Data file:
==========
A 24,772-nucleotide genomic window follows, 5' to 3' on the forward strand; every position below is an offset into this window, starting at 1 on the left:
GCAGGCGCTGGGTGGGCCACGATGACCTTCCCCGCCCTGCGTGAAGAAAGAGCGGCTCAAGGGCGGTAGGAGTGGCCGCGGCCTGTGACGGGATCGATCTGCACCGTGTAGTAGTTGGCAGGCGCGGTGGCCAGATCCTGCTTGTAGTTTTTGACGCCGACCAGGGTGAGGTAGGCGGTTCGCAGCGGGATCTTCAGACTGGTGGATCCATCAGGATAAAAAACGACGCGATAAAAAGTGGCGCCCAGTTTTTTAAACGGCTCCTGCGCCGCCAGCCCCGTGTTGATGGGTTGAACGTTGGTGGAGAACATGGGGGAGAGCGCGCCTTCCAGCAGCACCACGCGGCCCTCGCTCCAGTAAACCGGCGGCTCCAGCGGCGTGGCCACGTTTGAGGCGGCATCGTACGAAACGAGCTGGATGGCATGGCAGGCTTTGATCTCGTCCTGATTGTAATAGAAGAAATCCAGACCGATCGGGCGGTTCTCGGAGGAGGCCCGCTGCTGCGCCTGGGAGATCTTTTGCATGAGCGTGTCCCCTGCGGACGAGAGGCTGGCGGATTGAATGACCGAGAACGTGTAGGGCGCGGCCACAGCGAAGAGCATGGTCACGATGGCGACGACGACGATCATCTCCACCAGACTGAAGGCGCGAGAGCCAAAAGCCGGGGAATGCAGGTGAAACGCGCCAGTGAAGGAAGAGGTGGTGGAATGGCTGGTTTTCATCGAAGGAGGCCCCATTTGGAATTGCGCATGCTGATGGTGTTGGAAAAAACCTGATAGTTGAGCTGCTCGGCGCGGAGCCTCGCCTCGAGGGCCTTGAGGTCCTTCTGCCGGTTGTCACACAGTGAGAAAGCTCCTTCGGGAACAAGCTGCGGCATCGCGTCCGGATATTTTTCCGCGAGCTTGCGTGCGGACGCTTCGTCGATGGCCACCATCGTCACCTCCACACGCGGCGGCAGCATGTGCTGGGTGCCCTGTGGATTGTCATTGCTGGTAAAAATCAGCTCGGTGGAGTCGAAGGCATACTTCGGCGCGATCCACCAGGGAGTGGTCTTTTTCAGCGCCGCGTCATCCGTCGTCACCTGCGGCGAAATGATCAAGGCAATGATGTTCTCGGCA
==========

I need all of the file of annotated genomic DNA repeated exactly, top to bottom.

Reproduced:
A 24,772-nucleotide genomic window follows, 5' to 3' on the forward strand; every position below is an offset into this window, starting at 1 on the left:
GCAGGCGCTGGGTGGGCCACGATGACCTTCCCCGCCCTGCGTGAAGAAAGAGCGGCTCAAGGGCGGTAGGAGTGGCCGCGGCCTGTGACGGGATCGATCTGCACCGTGTAGTAGTTGGCAGGCGCGGTGGCCAGATCCTGCTTGTAGTTTTTGACGCCGACCAGGGTGAGGTAGGCGGTTCGCAGCGGGATCTTCAGACTGGTGGATCCATCAGGATAAAAAACGACGCGATAAAAAGTGGCGCCCAGTTTTTTAAACGGCTCCTGCGCCGCCAGCCCCGTGTTGATGGGTTGAACGTTGGTGGAGAACATGGGGGAGAGCGCGCCTTCCAGCAGCACCACGCGGCCCTCGCTCCAGTAAACCGGCGGCTCCAGCGGCGTGGCCACGTTTGAGGCGGCATCGTACGAAACGAGCTGGATGGCATGGCAGGCTTTGATCTCGTCCTGATTGTAATAGAAGAAATCCAGACCGATCGGGCGGTTCTCGGAGGAGGCCCGCTGCTGCGCCTGGGAGATCTTTTGCATGAGCGTGTCCCCTGCGGACGAGAGGCTGGCGGATTGAATGACCGAGAACGTGTAGGGCGCGGCCACAGCGAAGAGCATGGTCACGATGGCGACGACGACGATCATCTCCACCAGACTGAAGGCGCGAGAGCCAAAAGCCGGGGAATGCAGGTGAAACGCGCCAGTGAAGGAAGAGGTGGTGGAATGGCTGGTTTTCATCGAAGGAGGCCCCATTTGGAATTGCGCATGCTGATGGTGTTGGAAAAAACCTGATAGTTGAGCTGCTCGGCGCGGAGCCTCGCCTCGAGGGCCTTGAGGTCCTTCTGCCGGTTGTCACACAGTGAGAAAGCTCCTTCGGGAACAAGCTGCGGCATCGCGTCCGGATATTTTTCCGCGAGCTTGCGTGCGGACGCTTCGTCGATGGCCACCATCGTCACCTCCACACGCGGCGGCAGCATGTGCTGGGTGCCCTGTGGATTGTCATTGCTGGTAAAAATCAGCTCGGTGGAGTCGAAGGCATACTTCGGCGCGATCCACCAGGGAGTGGTCTTTTTCAGCGCCGCGTCATCCGTCGTCACCTGCGGCGAAATGATCAAGGCAATGATGTTCTCGGCA